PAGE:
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I work out regularly, usually running, and I recently decided to monitor my heart rate. I am 22 years old and after a run my heart rate is in the 190s and sometimes over 200. I don't feel that I am overworking myself but that just seems too high. I was just wondering if this is normal or if there could be something wrong. I have a family history of hyperthyroid and wonder if this could be indicative of that.
Thanks for the question and I am sure you are not alone in this. To see what I have to say on the matter, read more.
When something seems wrong with your body, it’s always a good idea to discuss that problem or concern with your doctor. When talking about heart rate and exercise, there are three important factors: resting heart rate, maximum heart rate, and target heart rate. Estimating your max heart rate is an inexact science but can be estimated, in young people, with a simple formula: 220 minus your age (check out the target heart rate calculator in the FitSugar Health Guide). Your max heart rate would be 220 minus 22, which equals 198 beats per minute. Remember that this is max heart and you should be working between 60 and 90 percent of your maximum heart rate. Occasionally when sprinting and doing interval training, your heart rate will go above 90 percent max, but you always follow this intensity with a recovery period. I am curious how you are monitoring your heart rate. Taking it manually mid- or post-run is generally inaccurate as are the hand sensor heart rate monitors on most cardio machines. I suggest investing in a personal heart rate monitor, if you haven't already. For more information on exercise and heart rate FitSugar has some information that may help you: Figuring Target Heart Rate, Heart Rate Recovery, and What Is a Good Resting Heart Rate.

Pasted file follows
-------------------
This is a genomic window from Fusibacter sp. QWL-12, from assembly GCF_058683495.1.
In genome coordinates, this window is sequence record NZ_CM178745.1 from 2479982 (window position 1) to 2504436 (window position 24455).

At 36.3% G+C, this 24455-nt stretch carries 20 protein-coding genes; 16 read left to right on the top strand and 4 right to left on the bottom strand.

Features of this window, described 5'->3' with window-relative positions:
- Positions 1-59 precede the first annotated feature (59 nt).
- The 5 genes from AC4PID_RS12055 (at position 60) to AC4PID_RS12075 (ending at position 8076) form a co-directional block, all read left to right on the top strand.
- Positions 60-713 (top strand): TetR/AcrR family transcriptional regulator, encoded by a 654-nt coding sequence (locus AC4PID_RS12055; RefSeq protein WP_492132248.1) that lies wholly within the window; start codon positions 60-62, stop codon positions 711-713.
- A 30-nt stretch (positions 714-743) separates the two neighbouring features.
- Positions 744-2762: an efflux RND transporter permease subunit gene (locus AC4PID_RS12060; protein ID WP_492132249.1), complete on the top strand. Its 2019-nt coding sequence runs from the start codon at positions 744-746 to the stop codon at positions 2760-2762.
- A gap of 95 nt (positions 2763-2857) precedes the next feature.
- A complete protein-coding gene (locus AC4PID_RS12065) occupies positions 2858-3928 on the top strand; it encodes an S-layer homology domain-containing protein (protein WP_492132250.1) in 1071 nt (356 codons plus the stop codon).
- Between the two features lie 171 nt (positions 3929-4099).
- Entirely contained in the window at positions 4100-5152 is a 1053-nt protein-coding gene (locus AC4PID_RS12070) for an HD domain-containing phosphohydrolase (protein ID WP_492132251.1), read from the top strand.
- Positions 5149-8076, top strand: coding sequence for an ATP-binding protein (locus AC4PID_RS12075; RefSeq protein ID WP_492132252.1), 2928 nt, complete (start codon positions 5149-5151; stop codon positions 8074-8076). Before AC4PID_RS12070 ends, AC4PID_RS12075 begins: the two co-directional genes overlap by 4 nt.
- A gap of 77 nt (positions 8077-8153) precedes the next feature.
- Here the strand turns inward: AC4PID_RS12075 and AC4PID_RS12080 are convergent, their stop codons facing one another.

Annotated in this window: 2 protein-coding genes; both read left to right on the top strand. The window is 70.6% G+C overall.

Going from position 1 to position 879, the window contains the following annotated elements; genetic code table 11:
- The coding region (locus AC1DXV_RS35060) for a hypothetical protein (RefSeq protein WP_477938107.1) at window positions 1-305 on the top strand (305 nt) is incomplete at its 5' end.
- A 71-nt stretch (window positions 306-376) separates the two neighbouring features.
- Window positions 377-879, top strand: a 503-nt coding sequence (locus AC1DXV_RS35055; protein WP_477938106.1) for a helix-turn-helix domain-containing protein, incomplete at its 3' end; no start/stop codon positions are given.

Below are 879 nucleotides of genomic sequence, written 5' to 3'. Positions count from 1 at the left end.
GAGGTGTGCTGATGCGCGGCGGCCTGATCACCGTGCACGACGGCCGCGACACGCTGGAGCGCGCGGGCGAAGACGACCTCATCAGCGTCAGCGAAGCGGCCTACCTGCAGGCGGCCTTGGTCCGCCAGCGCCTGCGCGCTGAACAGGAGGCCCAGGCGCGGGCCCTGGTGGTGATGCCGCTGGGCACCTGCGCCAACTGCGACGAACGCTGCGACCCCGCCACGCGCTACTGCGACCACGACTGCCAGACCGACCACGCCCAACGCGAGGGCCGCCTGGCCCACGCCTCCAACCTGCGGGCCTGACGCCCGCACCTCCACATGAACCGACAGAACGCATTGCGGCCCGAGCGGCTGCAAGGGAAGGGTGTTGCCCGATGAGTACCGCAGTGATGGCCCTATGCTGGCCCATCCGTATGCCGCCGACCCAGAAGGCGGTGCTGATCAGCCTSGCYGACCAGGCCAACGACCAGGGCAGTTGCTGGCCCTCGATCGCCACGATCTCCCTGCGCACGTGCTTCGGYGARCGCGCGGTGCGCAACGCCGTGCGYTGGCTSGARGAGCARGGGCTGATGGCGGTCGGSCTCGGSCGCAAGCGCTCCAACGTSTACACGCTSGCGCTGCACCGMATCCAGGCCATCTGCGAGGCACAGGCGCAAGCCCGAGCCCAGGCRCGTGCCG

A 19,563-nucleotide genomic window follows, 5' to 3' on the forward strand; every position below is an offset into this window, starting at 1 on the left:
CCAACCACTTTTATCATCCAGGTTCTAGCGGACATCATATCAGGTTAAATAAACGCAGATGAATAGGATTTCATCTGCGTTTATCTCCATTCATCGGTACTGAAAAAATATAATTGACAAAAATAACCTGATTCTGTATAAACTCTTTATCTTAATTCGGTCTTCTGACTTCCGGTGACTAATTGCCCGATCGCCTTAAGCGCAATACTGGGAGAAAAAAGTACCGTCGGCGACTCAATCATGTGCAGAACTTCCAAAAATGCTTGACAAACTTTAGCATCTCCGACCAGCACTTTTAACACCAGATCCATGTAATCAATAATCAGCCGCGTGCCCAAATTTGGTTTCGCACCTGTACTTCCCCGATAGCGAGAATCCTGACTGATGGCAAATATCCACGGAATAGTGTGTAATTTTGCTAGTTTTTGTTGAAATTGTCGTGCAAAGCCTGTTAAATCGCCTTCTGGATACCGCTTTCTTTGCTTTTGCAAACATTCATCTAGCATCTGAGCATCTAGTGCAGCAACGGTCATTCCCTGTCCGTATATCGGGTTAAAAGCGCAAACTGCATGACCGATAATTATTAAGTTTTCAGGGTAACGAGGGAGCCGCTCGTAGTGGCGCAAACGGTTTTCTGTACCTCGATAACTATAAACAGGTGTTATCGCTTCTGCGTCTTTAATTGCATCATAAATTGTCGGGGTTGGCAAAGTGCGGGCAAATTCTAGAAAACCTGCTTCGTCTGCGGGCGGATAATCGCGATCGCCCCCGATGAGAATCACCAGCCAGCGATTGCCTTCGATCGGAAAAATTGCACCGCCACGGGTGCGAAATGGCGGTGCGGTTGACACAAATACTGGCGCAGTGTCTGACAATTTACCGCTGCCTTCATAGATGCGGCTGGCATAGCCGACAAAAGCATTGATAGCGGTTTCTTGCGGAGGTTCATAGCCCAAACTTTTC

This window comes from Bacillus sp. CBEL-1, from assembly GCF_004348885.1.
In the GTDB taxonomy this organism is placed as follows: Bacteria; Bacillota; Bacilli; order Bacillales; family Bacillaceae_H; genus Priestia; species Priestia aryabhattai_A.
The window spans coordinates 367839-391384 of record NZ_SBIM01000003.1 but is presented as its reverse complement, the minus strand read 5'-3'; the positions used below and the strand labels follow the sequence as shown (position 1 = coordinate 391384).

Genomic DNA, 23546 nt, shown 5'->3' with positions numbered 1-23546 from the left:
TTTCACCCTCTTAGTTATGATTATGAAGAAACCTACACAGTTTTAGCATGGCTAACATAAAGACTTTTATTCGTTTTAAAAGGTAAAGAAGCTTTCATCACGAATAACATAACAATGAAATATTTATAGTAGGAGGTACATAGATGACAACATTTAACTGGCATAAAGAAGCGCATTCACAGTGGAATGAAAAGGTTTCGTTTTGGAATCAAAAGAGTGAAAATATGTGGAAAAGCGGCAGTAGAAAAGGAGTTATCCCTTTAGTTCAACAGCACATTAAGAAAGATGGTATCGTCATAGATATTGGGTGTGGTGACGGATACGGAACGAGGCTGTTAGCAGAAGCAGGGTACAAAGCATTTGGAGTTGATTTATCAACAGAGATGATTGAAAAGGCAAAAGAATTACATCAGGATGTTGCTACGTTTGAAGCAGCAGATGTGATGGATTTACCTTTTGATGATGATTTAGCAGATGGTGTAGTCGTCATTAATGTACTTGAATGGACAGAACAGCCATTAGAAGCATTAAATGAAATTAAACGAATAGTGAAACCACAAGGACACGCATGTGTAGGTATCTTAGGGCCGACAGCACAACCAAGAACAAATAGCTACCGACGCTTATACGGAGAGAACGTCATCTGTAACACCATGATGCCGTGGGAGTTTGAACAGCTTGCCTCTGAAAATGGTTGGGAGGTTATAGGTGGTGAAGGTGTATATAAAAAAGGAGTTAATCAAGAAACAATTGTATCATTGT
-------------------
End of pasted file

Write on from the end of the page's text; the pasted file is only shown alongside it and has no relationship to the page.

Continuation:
Measuring your resting heart rate is also an important part of this discussion. A normal resting heart rate for a highly athletic person is usually between 50 and 75 beats per minute. A resting heart rate greater than 100 usually indicates the diagnosis of tachycardia (fast heart rate) and could require further tests. Another important question is do you have any other symptoms? Hyperthyroidism can cause a feeling of skipped heartbeats called palpitations, which can be uncomfortable or unnerving. It can also cause atrial fibrillation, which is associated with a fast and irregular heart rate. If you are at all worried you could have a problem, I recommend talking to your primary doctor about your symptoms.
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